Exogenous Application of Abscisic Acid or Gibberellin Acid Has Different Effects on Starch Granule Size Distribution in Grains of Wheat

7Citations
Citations of this article
11Readers
Mendeley users who have this article in their library.

Abstract

Granule size distribution of wheat starch is an important characteristic that can affect its chemical composition and the functionality of wheat products. Two high-yield winter wheat cultivars were used to evaluate the effects of the application of exogenous ABA or GA during the reproductive phase of the initial grain filling on starch granule size distribution and starch components in grains at maturity. The results indicated that a bimodal curve was found in the volume and surface area distribution of grain starch granules, and a unimodal curve was observed for the number distribution under all treatments. The exogenous ABA resulted in a significant increase in the proportions (both by volume and by surface area) of B-type (<9.9 μm in diameter) starch granules, with a reduction in those of A-type (>9.9 μm) starch granules, while, the exogenous GA3 led to converse effects on size distribution of those starch granules. The exogenous ABA also increased starch, amylose and amylopectin contents at maturity but significantly reduced the ratio of amylose to amylopectin. Application of GA3 significantly reduced starch content, amylopectin content but increased the ratio of amylose to amylopectin. The ratio of amylose to amylopectin showed a significant and negative relationship with the volume proportion of granules <9.9 μm, but was positively related to the volume proportion of granules 22.8-42.8 μm. © 2013 Chinese Academy of Agricultural Sciences.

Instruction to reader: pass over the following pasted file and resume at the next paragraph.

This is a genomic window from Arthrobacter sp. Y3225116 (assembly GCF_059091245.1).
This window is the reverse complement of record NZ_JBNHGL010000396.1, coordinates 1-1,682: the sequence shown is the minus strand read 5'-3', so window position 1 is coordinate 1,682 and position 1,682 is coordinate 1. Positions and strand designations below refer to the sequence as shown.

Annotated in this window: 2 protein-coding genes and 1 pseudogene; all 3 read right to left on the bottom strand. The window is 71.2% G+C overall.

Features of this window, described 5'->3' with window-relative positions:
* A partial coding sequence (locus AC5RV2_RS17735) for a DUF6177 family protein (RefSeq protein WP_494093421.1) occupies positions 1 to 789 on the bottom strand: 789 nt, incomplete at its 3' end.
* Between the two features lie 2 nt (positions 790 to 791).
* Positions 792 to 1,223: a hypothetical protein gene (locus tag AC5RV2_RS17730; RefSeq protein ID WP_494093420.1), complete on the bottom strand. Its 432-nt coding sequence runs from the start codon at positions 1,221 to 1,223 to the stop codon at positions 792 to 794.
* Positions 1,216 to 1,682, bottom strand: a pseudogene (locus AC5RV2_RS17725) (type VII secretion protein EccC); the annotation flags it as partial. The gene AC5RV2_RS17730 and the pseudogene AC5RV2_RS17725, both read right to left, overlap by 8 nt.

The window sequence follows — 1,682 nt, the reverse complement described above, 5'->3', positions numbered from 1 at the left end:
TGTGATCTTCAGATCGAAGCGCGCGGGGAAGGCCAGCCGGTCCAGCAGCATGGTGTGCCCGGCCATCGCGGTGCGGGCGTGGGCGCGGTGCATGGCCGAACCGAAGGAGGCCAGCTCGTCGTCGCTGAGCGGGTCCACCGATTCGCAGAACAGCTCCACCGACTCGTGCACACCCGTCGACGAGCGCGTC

Cite

CITATION STYLE

APA

Peng, D. liang, Cai, T., Yin, Y. ping, Yang, W. bing, Ni, Y. li, Yang, D. qing, & Wang, Z. lin. (2013). Exogenous Application of Abscisic Acid or Gibberellin Acid Has Different Effects on Starch Granule Size Distribution in Grains of Wheat. Journal of Integrative Agriculture, 12(9), 1551–1559. https://doi.org/10.1016/S2095-3119(13)60557-2

Register to see more suggestions

Mendeley helps you to discover research relevant for your work.

Already have an account?

Save time finding and organizing research with Mendeley

Sign up for free